Government has laid the Right to Information (RTI) Bill in Parliament Friday in fulfilment of President Akufo-Addo’s Independence Day promise.
Joy News’ Joseph Opoku Gakpo reported the admission of the Bill before the House was attended by fierce disagreement between the Majority and Minority leaders.
Minority Leader, Haruna Iddrisu, raised issues with the laying of the RTI Bill, citing some procedural breaches which he said will have to be addressed.
The Bill was supposed to be gazetted at the Assembly Press before sending it to the House but this was not done.
“This has not been done so it is a breach of the constitution," he told Speaker, Professor Mike Aaron Oquaye.
But Majority Leader, Osei Kyei Mensah-Bonsu, dismissed Mr Iddrisu's argument, saying the Bill does not need to be gazetted before it is laid in the House.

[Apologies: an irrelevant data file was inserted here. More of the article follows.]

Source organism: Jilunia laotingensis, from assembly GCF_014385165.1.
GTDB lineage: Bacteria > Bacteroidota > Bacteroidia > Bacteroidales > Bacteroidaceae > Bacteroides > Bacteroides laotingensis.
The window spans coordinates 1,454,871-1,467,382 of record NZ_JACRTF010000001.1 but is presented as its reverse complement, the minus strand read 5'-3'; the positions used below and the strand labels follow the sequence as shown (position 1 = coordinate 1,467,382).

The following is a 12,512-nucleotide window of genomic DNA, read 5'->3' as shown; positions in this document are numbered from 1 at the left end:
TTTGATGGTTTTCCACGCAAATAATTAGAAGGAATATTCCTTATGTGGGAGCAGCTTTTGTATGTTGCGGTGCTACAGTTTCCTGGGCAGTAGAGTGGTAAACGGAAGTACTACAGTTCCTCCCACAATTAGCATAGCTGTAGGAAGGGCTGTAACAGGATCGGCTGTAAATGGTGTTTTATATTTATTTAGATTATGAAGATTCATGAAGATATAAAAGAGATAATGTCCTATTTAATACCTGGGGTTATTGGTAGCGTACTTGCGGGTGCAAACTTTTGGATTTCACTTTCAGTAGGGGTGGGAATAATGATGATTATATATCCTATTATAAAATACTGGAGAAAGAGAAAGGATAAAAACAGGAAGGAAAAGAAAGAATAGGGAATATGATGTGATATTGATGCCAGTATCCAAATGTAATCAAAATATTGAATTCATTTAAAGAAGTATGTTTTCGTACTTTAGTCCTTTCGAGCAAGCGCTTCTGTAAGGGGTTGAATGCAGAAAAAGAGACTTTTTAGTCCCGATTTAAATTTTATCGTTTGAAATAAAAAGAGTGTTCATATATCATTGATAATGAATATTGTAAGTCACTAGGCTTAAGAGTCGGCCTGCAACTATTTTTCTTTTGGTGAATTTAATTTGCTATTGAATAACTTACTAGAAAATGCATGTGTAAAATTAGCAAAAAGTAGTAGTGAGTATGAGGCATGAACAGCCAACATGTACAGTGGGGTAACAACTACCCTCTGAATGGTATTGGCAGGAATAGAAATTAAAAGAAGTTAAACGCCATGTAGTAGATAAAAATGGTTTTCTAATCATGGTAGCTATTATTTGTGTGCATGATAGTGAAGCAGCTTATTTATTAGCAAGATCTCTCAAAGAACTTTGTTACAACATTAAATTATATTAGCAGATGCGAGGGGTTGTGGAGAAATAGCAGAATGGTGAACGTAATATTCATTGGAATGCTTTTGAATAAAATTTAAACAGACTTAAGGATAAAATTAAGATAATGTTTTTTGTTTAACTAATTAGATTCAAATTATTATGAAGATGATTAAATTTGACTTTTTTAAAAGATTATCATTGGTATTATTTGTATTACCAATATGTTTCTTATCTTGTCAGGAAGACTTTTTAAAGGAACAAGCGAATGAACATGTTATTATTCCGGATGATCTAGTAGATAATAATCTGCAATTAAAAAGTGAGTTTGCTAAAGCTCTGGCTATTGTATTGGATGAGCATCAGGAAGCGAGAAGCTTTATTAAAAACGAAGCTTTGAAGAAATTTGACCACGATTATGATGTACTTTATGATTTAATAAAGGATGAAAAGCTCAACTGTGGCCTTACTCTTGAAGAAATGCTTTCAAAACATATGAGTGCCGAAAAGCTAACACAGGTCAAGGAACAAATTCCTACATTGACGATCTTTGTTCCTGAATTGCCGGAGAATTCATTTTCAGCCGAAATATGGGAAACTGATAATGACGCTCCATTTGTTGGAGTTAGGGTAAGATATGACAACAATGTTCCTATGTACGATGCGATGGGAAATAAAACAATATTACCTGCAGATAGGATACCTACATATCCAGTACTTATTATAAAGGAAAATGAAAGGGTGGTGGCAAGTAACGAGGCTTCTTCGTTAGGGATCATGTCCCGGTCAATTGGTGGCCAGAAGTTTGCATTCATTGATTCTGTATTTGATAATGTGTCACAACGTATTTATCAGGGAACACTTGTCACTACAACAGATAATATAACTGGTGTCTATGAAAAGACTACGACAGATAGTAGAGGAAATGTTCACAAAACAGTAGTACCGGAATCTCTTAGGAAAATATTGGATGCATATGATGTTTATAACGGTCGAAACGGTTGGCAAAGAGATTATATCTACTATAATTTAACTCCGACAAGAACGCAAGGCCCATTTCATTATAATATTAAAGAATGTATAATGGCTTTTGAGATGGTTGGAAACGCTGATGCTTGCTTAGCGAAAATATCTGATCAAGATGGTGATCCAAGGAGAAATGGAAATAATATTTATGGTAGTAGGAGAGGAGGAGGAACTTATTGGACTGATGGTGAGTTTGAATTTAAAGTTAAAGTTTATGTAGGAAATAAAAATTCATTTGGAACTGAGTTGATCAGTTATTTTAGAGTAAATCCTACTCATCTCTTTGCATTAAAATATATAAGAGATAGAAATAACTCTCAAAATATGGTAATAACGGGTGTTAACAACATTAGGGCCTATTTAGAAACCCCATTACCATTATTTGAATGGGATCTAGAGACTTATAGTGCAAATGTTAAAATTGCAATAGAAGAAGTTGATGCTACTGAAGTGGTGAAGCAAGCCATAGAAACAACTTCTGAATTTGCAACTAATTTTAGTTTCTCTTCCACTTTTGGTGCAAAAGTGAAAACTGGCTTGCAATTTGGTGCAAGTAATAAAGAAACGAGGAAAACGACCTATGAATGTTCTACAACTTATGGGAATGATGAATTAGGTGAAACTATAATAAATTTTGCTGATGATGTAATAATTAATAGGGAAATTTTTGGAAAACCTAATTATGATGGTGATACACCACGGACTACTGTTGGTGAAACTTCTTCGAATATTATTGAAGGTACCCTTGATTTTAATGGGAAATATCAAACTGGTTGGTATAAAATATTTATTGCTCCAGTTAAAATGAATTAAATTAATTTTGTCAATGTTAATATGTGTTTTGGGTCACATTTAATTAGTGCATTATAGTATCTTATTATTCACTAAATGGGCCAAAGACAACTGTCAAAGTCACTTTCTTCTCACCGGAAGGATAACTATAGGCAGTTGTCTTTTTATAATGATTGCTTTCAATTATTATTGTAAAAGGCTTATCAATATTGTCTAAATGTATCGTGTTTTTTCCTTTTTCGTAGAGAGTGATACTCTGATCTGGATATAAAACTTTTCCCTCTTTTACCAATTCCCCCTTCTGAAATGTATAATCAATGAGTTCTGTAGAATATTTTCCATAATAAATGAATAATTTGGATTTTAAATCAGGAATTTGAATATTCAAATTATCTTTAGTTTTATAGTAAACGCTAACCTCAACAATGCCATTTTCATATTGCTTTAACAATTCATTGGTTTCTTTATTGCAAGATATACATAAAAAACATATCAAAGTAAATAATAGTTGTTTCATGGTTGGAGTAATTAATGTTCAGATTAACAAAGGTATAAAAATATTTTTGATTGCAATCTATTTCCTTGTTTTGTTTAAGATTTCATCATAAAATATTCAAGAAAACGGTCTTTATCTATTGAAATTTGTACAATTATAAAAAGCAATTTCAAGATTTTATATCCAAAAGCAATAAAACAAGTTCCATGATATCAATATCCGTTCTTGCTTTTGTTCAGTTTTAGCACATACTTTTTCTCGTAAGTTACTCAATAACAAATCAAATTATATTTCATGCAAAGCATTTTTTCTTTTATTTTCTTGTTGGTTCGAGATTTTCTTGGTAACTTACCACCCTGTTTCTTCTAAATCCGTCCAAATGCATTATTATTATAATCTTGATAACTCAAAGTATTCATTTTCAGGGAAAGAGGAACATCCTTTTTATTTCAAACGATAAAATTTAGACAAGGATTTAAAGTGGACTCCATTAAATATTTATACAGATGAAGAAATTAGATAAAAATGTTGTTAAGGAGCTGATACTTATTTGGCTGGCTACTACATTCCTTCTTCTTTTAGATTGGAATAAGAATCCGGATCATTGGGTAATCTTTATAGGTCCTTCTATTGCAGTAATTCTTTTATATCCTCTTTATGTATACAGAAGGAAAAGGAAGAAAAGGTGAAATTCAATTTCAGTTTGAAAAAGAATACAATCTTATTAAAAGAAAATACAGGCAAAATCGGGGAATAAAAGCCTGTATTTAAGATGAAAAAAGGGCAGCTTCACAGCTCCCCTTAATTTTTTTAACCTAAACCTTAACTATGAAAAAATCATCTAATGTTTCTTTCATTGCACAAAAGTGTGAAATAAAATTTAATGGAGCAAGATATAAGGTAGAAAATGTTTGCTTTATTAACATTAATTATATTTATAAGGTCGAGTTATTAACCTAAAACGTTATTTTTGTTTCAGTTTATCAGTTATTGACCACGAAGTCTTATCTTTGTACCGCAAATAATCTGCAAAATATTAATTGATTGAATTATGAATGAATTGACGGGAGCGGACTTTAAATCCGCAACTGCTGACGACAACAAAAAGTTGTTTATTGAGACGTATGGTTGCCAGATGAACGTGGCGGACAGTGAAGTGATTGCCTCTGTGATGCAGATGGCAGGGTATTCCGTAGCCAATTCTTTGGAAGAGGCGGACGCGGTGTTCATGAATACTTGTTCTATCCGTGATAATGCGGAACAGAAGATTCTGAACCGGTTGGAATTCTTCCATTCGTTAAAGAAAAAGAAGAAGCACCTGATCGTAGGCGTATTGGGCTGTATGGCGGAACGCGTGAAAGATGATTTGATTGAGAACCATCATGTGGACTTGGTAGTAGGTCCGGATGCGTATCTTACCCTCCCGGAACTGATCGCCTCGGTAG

After the arguments by the two leaders, Professor Oquaye agreed with the Majority leader and referred the Bill to a joint Communications as well as the Constitutional and Legal Affairs Committees to work on it.
Laying of the RTI Bill comes days after civil society groups mounted pressure on the government to lay it before the House rises on March 23.
The RTI, when passed, is expected to help the Special Prosecutor, the media and civil societies to uncover issues of corruption in the public sector.
The Bill was first drafted 22 years ago under the auspices of the Institute of Economic Affairs (IEA) and has since then suffered several back and forths.
In 2016, the bill came close to being passed by Parliament after the National Democratic Congress (NDC) lost in both Parliamentary and Presidential elections.
The then minority New Patriotic Party (NPP), however, raised concerns as to how the NDC was making key national decisions after it lost the elections.
Majority Leader, Mr Mensah Bonsu, who was then the leader of the minority, promised a walk out of he and his members, should the NDC attempt to pass the bill in that state.